Just focus on the lyrics, don’t focus on my appearance.

7. John Woo Flick
Featuring Benny The Butcher & Westside Gunn
The three-headed dragon (four if you count Daringer) arrives! It’s exactly what you expect when Westside, Machine and Butcher come together. Nothing short of grimey. At this point I need to make a playlist of all their collab tracks, maybe Easy can help with that. At the same time, this would probably be at the tier between great and average but maybe more listens and comparing to the others will help.

8. Stressed
Featuring Wallo267; Produced by Beat Butcha & Daringer
I don’t know man, I feel like this is in the running now with “Guilty” for best track. It is songs like this that make me so dumbfounded when I was told by a homie that he wasn’t feeling this album like I was. All the coke bars and gun bars are cool, but I think what Machine and the rest of Griselda were missing through most of their back catalog were the stakes. What’s going to make me care about your story. Conway’s second verse will make you shed a tear as he reflects on his cousin’s suicide and the death of his son weaving into the third verse of being abused and alcoholism and how he copes with those traumatic events. It’s a song that I have been really waiting to hear or that I don’t often get because of the type of rapper Conway is.

9. So Much More
Produced by J.U.S.T.I.C.E. League
The bangers just keep on coming.

I’m resonating a lot with what Conway has been saying in the second verse. No matter how much charity and no matter the amount of good that you do for the world, there are people out there, who are laser-focused on what they want to see. Conway calls back to earlier in his career breaking through on numerous projects to get to where he is now and calling out for people to become their own bosses instead of waiting on the next helping hand. There’s much more beneath the surface of a man. This makes its way to my top three songs of the album.

10. Chanel Pearls
Featuring Jill Scott; Produced by Cozmo, Daniel Cruz, & Dylan Graham
Not really much of a love song but Jill Scott will kind of make it feel that way on her verse. What surprises me is that people are shocked at Jill Scott rapping on this. As if she isn’t a poet. As if she didn’t come up with the Legendary Roots Crew in Philly. People irk me sometimes. Despite all of this, she steals the show on a highlight of a song.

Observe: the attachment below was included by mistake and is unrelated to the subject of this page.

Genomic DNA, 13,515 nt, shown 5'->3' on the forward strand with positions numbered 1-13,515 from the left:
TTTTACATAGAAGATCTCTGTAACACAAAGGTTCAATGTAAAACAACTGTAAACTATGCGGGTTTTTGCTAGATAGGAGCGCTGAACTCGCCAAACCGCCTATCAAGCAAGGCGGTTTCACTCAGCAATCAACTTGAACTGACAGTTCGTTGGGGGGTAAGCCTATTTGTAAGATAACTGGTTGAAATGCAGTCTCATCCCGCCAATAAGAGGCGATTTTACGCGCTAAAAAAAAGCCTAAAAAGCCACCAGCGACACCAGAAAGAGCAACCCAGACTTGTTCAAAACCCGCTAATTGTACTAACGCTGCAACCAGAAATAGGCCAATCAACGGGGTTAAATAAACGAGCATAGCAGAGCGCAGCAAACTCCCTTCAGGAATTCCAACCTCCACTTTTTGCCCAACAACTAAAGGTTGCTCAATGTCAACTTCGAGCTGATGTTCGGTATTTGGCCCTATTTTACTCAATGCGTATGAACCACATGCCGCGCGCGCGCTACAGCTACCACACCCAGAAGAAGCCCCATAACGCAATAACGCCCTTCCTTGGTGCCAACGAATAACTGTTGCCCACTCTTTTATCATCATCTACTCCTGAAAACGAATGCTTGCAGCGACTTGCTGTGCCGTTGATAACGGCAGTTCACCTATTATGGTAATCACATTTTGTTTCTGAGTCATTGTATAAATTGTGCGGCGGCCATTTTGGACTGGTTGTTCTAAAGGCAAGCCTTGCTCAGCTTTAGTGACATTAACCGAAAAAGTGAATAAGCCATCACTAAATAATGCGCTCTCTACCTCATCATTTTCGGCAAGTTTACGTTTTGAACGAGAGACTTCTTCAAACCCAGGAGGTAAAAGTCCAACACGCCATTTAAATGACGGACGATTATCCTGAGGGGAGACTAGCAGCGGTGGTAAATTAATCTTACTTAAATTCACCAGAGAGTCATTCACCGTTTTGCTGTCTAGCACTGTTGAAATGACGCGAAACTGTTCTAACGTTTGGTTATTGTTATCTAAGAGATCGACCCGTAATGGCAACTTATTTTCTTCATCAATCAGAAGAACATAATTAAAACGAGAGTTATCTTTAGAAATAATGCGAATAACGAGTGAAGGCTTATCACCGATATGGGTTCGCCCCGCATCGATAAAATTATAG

11. Babas
Featuring Keisha Plum; Produced by Beat Butcha & Daringer
The first song on this that I can honestly say is a dud. The beat is what really ruins it, where it sounds too offbeat and it makes it feel like it is experimental for the sake of being experimental. If this was an interlude with just Keisha Plum’s usual spoken word excerpts, I would be a little more forgiving towards it, but as the track stands, it just takes the momentum off course on an album that up until now has not missed.

12. God Don’t Make Mistakes
Featuring Annette Price; Produced by The Alchemist
Classic Alchemist here. Conway got laced for the last song on this album and here he is pondering the what if’s. What if the events that led to Conway getting shot in the head and causing facial paralysis? Would he still pursue rapping? Would he still be in the streets? The one gripe I have is with the hook as Conway harmonizes. It’s a bit off-tune compared to the instrumental, but it’s not tedious enough to subtract from my liking of this song.


This is the album that finally showcases the potential that people have proclaimed Conway The Machine has for years. In addition, this proves that the Griselda crew are more than capable of releasing an album on a major label that stays close to the hallmarks of what makes them the torchbearers of underground Hip-Hop. The dirt and grime of his earlier records (Reject 2, The Blakk Tape, his Big Ghost records) are still there but had it been more of the same for the entire album, would it be as well-received? Maybe? Maybe not? But if there’s one thing that I believe makes this album work is balance. Mixing up the familiarity of his style, with Daringer, Alchemist, and company while bringing in the glossier production of Hit-Boy and J.U.S.T.I.C.E. League and in his rhymes, shedding a layer of skin to go deeper into his psyche, but not enough to where he sacrifices his bravado.

On this album, Conway takes tragedy and turns it into triumph and with the exception of two tracks, makes it work. I don’t know what the future holds for Conway, being that his deal is up with Shady and quite possibly with Griselda as well (the label, not the crew, he made that clear on “So Much More”) and especially with him teasing retirement, but whatever happens, Conway deserves to take his victory lap, as he proves here, he is so much more than that.